Can Sustainability form the basis of a marketing platform?
Although possibly not uppermost in people's minds during the recession, MPG International have been involved with the sustainability debate for some time - we see our role not as evangelists, but as professional marketers, working out how the current trends impact our client's markets, advising on approaches to developing appropriate responses and how to compete successfully. Essentially, we are concerned that most sustainability pressures will have the effect of reducing capital productivity and profitability of an organisation until a tipping point is reached when sustainability becomes a fundamental brand characteristic and a therefore a requirement to be able to compete successfully. During the transition, there will be opportunities for competing by differentiation, although this requires real brand benefits, not limited claims or greenwash that serve to justify a current brand offering and which are presently diluting the potential benefits of differentiation.
This is a huge area of debate and MPG International have been involved in a couple of key projects. Details of these have been added to a community site - 'The Responsible Marketer' where the content of the reports have been placed on wiki pages, so that users can contribute to the debate and add their knowledge and experience.
"Sustainable Consumption and Production - The Role of Marketers"
A study on behalf of the Chartered Inst. Marketing evaluating the role of marketers and mapping the sustainability agenda onto the marketing skills set, sponsored by DTI/DEFRA and part of the Sector Sustainability Challenge. This study analysed the skills of marketers as defined by the marketing and sales standards and undertook some depth interviewing with marketers in companies with some sustainability track record.
The study revealed the strategic importance of marketing since most sustainability activities tend to increase either costs or demand for capital and marketing is responsible for increasing revenues to at least balance this. The study suggests that it is probably more important to develop the brand to build a degree of confidence that the company is addressing a wide range of sustainability issues. However, it also recognises that any sustainability “benefit” is unlikely to move a brand to a higher price point unless it can be associated with other benefits sufficient to influence consumers. The study recognised that not all sustainability issues are product specific and that the current markets for “sustainable products” are minor market segments, appropriate only for a focussed strategy. It recommends that marketers “promote” sustainability to being a differentiating factor which would enable companies to compete on this basis.
Another constraint identified is a weak relationship between marketers and designers. Designers require more feedback from the market about those benefits that better enable the company to compete while they also require more freedom to identify more sustainable solutions. More collaborative approaches are required.
Advertising and communications are the public face of marketing, but are, or should be, a consequence of a wide range of marketing activity.
This study has successfully started a process by which businesses can not only comply with regulations but can actively seek to adopt non-regulatory standards and to compete effectively to maintain financial performance. The process will continue with wide dissemination and debate about the ideas presented and the development of resources to educate and motivate marketers. Please visit 'The Responsible Marketer' to make your own contribution or download the report.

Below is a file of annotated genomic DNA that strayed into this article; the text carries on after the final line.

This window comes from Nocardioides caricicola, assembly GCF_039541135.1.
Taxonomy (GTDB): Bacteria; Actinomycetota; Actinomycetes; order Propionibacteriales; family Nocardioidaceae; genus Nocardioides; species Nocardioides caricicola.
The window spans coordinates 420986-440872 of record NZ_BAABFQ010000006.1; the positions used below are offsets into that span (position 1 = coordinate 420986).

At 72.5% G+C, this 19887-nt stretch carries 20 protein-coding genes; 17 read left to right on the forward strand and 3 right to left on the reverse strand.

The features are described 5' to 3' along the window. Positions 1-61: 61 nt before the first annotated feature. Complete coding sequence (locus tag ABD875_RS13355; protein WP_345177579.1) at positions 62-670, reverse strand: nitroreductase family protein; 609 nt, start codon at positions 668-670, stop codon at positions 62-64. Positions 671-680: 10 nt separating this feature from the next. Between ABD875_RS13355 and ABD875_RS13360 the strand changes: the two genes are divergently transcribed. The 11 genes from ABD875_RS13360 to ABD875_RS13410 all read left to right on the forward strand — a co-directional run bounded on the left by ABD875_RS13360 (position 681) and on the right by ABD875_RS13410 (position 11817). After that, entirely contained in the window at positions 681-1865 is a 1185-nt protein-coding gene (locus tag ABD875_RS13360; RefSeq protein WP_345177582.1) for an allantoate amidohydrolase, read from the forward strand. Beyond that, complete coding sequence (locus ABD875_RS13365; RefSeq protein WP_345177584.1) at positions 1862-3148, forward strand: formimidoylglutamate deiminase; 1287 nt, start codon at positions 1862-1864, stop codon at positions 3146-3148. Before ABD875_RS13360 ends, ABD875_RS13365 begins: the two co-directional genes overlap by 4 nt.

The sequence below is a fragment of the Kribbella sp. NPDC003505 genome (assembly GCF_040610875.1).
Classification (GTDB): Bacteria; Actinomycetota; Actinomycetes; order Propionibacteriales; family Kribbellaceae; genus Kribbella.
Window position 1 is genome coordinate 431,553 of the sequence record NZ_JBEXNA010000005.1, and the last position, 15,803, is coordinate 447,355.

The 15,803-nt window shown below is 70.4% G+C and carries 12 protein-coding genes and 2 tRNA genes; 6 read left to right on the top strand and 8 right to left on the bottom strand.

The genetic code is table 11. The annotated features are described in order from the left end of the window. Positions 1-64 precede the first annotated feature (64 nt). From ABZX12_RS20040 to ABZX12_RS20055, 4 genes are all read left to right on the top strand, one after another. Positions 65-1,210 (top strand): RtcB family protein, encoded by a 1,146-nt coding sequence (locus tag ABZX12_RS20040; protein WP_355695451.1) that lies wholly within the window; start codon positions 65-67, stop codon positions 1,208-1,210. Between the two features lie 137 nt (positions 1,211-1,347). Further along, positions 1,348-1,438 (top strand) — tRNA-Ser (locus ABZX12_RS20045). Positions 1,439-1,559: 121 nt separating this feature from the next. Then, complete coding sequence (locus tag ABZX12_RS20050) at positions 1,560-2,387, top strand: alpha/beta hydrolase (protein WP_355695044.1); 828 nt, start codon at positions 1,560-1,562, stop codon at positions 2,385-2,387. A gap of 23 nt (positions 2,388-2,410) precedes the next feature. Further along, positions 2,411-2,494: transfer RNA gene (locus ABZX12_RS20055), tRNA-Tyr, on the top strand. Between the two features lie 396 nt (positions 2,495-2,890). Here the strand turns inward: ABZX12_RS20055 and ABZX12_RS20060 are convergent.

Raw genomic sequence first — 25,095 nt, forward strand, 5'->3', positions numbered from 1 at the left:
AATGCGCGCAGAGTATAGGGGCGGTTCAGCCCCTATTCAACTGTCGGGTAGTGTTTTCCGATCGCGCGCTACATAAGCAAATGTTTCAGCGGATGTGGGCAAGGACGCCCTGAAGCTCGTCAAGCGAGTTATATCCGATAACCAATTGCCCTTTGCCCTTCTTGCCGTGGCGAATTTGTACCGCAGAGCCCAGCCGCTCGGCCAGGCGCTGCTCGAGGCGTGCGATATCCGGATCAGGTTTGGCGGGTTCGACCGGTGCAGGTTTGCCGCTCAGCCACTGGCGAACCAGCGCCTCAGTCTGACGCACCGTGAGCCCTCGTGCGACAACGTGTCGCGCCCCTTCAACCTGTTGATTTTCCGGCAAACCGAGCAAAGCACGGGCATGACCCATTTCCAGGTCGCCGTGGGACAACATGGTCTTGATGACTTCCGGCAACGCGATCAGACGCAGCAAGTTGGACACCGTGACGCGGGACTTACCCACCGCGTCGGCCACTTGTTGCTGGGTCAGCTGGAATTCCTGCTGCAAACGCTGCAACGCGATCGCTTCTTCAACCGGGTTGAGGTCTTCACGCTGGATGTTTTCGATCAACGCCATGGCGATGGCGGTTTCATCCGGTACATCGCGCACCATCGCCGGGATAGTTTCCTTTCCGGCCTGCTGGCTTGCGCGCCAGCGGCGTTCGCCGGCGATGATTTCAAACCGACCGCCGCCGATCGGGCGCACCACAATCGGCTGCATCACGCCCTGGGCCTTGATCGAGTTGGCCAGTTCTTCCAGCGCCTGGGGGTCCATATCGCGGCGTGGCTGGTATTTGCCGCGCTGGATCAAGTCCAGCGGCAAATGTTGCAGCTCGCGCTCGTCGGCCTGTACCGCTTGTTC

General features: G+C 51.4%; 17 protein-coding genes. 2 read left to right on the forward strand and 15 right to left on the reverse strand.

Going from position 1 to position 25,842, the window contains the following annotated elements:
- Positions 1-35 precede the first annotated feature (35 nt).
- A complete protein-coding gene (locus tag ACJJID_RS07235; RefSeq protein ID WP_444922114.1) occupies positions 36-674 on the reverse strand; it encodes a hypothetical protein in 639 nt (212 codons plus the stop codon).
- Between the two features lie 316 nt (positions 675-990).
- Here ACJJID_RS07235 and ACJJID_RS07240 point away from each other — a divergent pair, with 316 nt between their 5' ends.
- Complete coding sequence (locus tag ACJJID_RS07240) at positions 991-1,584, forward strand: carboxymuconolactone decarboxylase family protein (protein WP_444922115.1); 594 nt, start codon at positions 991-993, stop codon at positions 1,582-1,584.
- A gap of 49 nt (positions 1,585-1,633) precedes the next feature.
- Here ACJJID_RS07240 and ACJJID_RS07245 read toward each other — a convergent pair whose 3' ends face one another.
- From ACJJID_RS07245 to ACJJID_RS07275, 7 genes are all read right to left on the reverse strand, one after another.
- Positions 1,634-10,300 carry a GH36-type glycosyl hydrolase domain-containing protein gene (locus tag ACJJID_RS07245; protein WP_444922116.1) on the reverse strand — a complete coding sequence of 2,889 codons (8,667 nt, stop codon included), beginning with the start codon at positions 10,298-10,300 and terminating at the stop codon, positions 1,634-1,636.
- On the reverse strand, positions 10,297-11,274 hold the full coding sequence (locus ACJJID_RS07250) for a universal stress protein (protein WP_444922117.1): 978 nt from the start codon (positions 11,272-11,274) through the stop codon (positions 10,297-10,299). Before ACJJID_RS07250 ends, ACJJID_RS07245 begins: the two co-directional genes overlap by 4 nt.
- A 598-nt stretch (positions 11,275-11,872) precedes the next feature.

A report from a project sponsored by UNEP and Esomar which reviews the marketing and communications basics and evaluates how the objectives of sustainability can be aligned with the needs of marketers. The study was initiated to try to account for the discrepancy that exists between 30 years of promoting the sustainability message and the perceived lack of sustainable behaviour by consumers and corporate buyers. It is partly a review of past research and partly an expression of ideas concerning the role of marketers.
The study discusses the gap that exists between knowledge and behaviour and suggests research approaches that may be followed to improve marketer’s understanding. It also discusses the requirements for culture change which might improve receptivity and cognizance of information but which are largely absent. The study highlights some of the inadequacies of current research methods, while emphasising that research is required to monitor trends which may be taken account of by marketers.
The report reveals many inadequacies of current research and CSR reporting which might be expected to improve the marketing performance of companies:
The work demonstrates the need for improved methods and metrics as well as for many organisations to research and evaluate their role in promoting sustainable consumption and production. MPG International are very keen to develop a better understanding and remove some constraints so will continue to work with UNEP, Esomar and the Chartered Inst. of Marketing as well as NGO's, corporates and government agencies who need to develop their strategies to improve effectiveness. We look forward to taking this debate forward and recruiting marketers to help propagate the sustainability message. or download the report.
"The Responsible Marketer Network"
The purpose of this community web site is threefold:
The network is open to all marketers in mainstream marketing or the marketing services functions such as advertising and communications and market research. Please visit 'The Responsible Marketer' to make your own contribution.